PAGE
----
Sylvester Stallone Considered Boycotting The Oscars, But 'Creed' Director Ryan Coogler Changed His Mind
What should you do when you're nominated for an Oscar but you're also upset about the way the Oscars have completely ignored incredible performances by minority actors for the second year in a row? This is a question that Spotlight 's Mark Ruffalo grappled with a few weeks ago — and it's one his fellow Best Supporting Actor nominee Sylvester Stallone posed to himself as well, apparently. The 69-year-old icon earned his third Oscar nomination (after starring in and writing Rocky) this year for his portrayal of aging boxer Rocky Balboa in Creed. But despite this honor, Stallone seriously considered boycotting the ceremony, according to Entertainment Weekly.
At this Monday's Oscars luncheon, in which all of the major nominees hobnob with the Academy of Motion Picture Arts and Sciences' board of governors, most of those in attendance avoided controversy — despite the presence of #OscarsSoWhite protestors outside their doors — but Stallone dove in head-first. "I remember I spoke with [Creed director] Ryan Coogler when this happened. I said, 'Ryan how do you want to handle this? Because I really believe you are responsible for me being here,' the actor told the assembled guests. He gave props to his co-star as well: "Michael [B.] Jordan, every time I looked in his eyes as an actor, I said, he was making me better. I think he should’ve been given a lot more respect and attention."
Ultimately, Stallone let the decision of whether or not to attend rest with his director: "I said, 'If you want me to go, I’ll go. If you don’t, I won’t.' He said, 'No, I want you to go.' That’s the kind of guy he is. He wants us to go and represent the film." Stallone also gave credit where credit was due, complimenting the Academy for addressing the issue head-on by implementing changes only days after the nominations were announced. "Certainly, there is a universal law of existence. You either adapt or cease to exist. Adaptation and evolving were definitely necessary."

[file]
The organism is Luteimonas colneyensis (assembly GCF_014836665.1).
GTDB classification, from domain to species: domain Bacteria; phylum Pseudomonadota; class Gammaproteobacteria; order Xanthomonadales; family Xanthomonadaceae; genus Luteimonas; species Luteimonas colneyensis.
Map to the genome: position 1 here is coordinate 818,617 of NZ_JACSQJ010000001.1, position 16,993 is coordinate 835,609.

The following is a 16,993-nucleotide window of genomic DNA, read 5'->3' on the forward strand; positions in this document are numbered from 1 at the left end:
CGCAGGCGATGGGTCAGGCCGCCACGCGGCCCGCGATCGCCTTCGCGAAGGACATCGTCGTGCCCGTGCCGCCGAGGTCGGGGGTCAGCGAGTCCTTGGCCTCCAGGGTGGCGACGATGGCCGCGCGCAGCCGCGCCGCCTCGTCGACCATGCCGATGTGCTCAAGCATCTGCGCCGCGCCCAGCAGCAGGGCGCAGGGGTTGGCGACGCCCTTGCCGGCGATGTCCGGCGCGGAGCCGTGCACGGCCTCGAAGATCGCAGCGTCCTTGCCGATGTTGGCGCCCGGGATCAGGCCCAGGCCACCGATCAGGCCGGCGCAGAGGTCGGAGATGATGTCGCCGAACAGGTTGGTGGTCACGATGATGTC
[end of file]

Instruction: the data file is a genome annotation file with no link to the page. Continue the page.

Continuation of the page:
For Stallone, the controversy is likely felt more keenly than it is for Ruffalo, considering his film is one that was notoriously on the receiving end of the #OscarsSoWhite snubs this year. Stallone, the white supporting actor, was Creed's sole nominee — over its black director, its black writer, and its black star. Likewise, Straight Outta Compton's five white screenwriters earned that film's sole nomination over its black director and black stars. Spotlight and its all-white cast, on the other hand, earned six nominations, including Best Picture and Best Director, and is widely considered a frontrunner to win the top prize this year.
Of course, it's probably for the best that Stallone ultimately decided to attend the ceremony, given that he's far and away the favorite in the Best Supporting Actor category. It would've been a bit awkward if his name had been called and he hadn't even been there to accept the trophy. However, he wouldn't exactly have been in bad company: other actors who have boycotted the Oscars on years that they won include George C. Scott (Best Actor 1970, Patton) and Marlon Brando (Best Actor 1972, The Godfather). While Brando famously sent Sacheen Littlefeather to refuse the award on his behave, citing grievances against Hollywood's treatment of Native Americans, Scott's boycott was less politically motivated. He complained that the Oscars were nothing more than a "two-hour meat parade, a public display with contrived suspense for economic reasons" and accused the ceremony of being "offensive, barbarous, and innately corrupt."
In his fight for the Oscar, Stallone is facing off against Ruffalo, Christian Bale (The Big Short), Tom Hardy (The Revenant), and Mark Rylance (Bridge Of Spies). Not in their midst? Beasts Of No Nation's Idris Elba, whose snub in this category is pretty much singlehandedly responsible for the whitewashed acting fields. But perhaps Stallone should be thankful that Elba is missing from the lineup: the Beasts star just took home the SAG Award in the same category — the first time in history an actor has won a SAG Award without a corresponding Oscar nomination. (Elba actually took home two trophies that night, including a Best Actor in a TV Movie/Miniseries for Luther.) If the Oscars hadn't snubbed Elba, then Stallone might be facing some fierce competition right about now.
The 88th annual Academy Awards will take place on Sunday, Feb. 28. Tune in to the ceremony on ABC to find out who shows up, who boycotts — and whether or not Stallone will finally win an Oscar.